The soldier ignored her question. ‘I heard you both talking,’ he said. ‘Even through the storm.’ He tapped one of the overlarge directional microphones on the side of his head. Then he pointed at poor Kurtz’s dead body. ‘Do you really think he made the right choice?’
‘Of course I do.’ she said quietly. She was looking at the remaining length of wire, calculating.
The Artemisian robot shrugged. ‘You would say that, I suppose.’
‘What are you doing here?’ asked Liza. ‘Why are Artemis trespassing into Turing City State?’
‘Haven’t you heard? Bethe has just fallen. Artemis is the largest forge on this plain now.’
‘Bethe?’ said Liza. ‘I thought you were attacking Stark!’
‘Stark?’ laughed the robot. ‘Not likely. Not with their Tesla towers to defend them. No, that was just a little misdirection. Bethe first, then Segre. Then we’ll be right on Stark’s doorstep. And then we’ll see.’
Liza wasn’t listening. Kurtz lay dead at her feet, his wire still twisted around her hands, cooling, dying. She felt as if something was dying within herself too, leaving nothing but a cold emptiness inside her metal shell.
‘Kurtz,’ she whispered. ‘Kurtz, what am I to do?’
There was no reply. She was on her own now. A cold determination began to rise up within her. ‘Kurtz made his choice,’ she murmured to herself. ‘Kurtz was right.’
She had forgotten about those overlarge ears on the Artemisian robot. He picked up what she had muttered. He laughed.
‘That’s easy for you to say now,’ he said, ‘not that you will ever know. I saved you the choice. There is not enough wire for the child to be born.’
Again, Liza looked at the wire that trailed from her hands, recalculating.
‘There is just enough,’ she decided.
The dull grey robot’s hands tightened around his rifle. ‘I should dash tha⁴ wire from your hands now; make you lose your place.’
Liza’s voice trembled. ‘But you haven’t.’ She clutched the wire tighter.
‘Go on,’ said the soldier. ‘Finish the mind. Finish it the way he said.’
Liza did nothing. With a low whirr, the soldier brought his gun to bear on her.
‘Do it, or, so help me, I will shoot you too. I have one charge left.’ He laughed.
‘Hey, you can be just like Nyro. You’ve heard of Nyro, haven’t you?’
The lightning flared again, and, just for a moment, Liza could have sworn that the robot flinched and looked up to the sky.
‘Yes, I’ve heard of Nyro,’ she said.
Liza began to twist wire once more. She rolled her eyes up to meet those of the soldier, her metal face taking on an odd expression.
‘You’re doing it,’ said the soldier, in surprise. ‘Or are you? I find it hard to believe you’re really making that child his way. Not after I killed him. Not with me standing here with a gun like this, raping you. You don’t really believe that he made the right choice, do you? I can’t believe you would really do what he said.’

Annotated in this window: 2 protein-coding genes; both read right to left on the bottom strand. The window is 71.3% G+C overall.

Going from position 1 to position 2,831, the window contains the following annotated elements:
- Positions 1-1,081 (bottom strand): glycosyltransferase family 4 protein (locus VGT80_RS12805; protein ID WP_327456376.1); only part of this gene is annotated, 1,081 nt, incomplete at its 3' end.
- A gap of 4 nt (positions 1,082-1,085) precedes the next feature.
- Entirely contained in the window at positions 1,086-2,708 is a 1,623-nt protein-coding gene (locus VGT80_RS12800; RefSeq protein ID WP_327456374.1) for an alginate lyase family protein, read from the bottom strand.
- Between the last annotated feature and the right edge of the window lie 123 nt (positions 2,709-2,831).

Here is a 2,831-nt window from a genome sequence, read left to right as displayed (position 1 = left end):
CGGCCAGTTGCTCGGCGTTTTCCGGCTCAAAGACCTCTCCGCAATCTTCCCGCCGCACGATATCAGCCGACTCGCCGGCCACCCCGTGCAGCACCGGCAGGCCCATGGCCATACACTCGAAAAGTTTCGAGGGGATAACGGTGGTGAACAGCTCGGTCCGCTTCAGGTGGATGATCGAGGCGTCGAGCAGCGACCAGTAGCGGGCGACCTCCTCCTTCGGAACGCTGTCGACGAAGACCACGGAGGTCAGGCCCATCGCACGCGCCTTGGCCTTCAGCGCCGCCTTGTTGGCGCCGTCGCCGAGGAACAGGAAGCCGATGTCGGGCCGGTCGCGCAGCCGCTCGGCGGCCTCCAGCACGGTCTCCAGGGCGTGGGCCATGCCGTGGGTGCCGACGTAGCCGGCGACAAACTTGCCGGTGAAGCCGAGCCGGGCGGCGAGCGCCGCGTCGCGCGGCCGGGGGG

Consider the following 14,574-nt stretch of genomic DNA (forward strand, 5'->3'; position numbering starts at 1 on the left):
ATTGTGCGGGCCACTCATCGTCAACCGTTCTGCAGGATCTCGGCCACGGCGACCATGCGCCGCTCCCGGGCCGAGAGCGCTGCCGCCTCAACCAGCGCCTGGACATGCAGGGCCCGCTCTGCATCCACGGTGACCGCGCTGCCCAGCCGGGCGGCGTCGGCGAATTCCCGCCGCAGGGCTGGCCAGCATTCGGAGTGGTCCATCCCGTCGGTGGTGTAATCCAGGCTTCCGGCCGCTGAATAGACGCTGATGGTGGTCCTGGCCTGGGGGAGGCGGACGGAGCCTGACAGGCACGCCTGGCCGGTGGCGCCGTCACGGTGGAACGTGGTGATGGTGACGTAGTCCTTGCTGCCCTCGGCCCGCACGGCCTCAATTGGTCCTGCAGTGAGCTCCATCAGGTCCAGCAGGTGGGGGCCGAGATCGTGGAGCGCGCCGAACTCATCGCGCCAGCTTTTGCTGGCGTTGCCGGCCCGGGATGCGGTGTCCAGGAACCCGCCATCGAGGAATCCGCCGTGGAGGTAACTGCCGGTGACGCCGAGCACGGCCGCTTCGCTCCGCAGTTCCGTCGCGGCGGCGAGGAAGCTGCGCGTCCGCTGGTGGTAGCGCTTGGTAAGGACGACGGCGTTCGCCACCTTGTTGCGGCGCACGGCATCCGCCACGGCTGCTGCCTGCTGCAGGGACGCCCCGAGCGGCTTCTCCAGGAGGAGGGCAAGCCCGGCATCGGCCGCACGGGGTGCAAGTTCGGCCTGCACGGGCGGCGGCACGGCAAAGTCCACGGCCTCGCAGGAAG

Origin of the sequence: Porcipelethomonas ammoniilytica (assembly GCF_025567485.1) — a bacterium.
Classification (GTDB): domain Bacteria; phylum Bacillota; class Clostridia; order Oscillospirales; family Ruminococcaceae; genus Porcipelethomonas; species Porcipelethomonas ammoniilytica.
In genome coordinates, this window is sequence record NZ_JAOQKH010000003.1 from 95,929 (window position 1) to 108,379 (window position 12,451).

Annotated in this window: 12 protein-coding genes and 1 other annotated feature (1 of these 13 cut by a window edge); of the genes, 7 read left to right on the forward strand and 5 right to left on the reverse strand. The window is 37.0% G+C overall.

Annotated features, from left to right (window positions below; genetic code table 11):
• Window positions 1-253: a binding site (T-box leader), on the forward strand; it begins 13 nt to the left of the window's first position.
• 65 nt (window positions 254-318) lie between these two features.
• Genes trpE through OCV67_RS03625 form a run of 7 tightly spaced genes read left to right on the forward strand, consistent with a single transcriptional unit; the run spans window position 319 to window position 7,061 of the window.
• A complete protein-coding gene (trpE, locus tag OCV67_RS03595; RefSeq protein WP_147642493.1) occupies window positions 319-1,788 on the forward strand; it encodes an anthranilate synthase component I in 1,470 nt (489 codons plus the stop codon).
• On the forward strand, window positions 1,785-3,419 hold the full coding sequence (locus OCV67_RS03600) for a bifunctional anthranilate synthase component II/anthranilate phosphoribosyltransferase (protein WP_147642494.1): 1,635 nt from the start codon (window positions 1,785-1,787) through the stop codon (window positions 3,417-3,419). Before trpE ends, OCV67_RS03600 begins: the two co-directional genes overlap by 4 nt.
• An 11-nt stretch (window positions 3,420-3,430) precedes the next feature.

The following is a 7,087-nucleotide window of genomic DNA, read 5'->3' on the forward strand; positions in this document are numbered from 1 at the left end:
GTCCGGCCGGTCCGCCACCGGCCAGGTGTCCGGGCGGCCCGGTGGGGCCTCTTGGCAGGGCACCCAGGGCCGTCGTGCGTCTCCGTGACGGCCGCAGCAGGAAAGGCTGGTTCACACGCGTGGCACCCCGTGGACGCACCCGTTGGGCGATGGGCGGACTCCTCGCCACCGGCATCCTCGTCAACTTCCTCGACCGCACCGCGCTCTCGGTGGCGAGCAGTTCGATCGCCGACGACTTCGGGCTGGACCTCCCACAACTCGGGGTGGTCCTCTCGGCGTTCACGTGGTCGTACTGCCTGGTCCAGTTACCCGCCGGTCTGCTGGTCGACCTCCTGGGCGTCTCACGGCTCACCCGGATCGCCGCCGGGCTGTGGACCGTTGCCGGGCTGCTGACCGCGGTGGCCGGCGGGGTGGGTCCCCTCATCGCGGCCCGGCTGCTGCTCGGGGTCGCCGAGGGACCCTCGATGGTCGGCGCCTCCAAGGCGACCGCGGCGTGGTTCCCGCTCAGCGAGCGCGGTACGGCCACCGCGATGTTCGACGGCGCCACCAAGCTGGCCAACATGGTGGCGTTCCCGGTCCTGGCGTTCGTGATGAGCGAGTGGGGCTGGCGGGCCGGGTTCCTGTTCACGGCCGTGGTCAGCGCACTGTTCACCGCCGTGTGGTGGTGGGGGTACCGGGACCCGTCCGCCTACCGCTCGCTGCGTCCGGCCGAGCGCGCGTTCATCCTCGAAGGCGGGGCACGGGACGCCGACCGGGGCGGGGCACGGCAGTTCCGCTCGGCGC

Liza continued weaving. She was almost done.
‘Well?’ said the soldier.
‘I’m not telling you,’ said Liza. ‘You’ll never know.’
It was so quiet on the plain now, so quiet and dark. The climax of the battle had passed, and Bethe had fallen. Even now Artemisian soldiers would be penetrating its streets, ripping it apart, remaking it in the image of Artemis itself.
And look what’s happening here, thought Liza, staring at the red eyes of the man opposite, the dark aperture of his rifle’s muzzle fixed upon her head. She concentrated again on the wire. There was life in that forming mind already. She could feel it begin to pulse. All that remained was to tie it off and bring the mind into existence. She made to start the knot, and hesitated, remembering what her mother had told her: it wasn’t until this point that you truly understood what life was about.
Liza had never really understood until now, but here it was, staring her in the face. Should Liza now tie the knot as a seal and wake a simple, mechanical mind that would live indefinitely? Or should she tie it the other way, in the fuse, to create a living, thinking being, and, in doing so, condemn it to death in thirty or forty years’ time?
In the end she did as her mother had done, and her mother before her. She tied the fuse. Something came to life.
‘Hello Karel,’ she murmured. She looked over at the dead body of her husband. ‘Here he is, Kurtz. We did it. Here’s our little boy.’
Carefully she placed the mind into the tiny body and snicked the skull shut.
‘All finished,’ she said to the soldier.
The soldier looked from her to the child. ‘Did you really do it?’ he asked.
‘I’m not telling you,’ replied Liza.
‘Then I shall say goodbye, Tokvah.’
He raised his rifle once more, pointing it at her head. Her gyros were wobbling, but she held herself steady.
‘Then shoot me,’ she said. ‘But you’ll never know.’
The robot stared at her, his red eyes glowing. Liza held his gaze, determined not to flinch, even here at the end. She was ready to die.
And then the robot lowered his gun.
‘There is a way to find out . . .’ he said.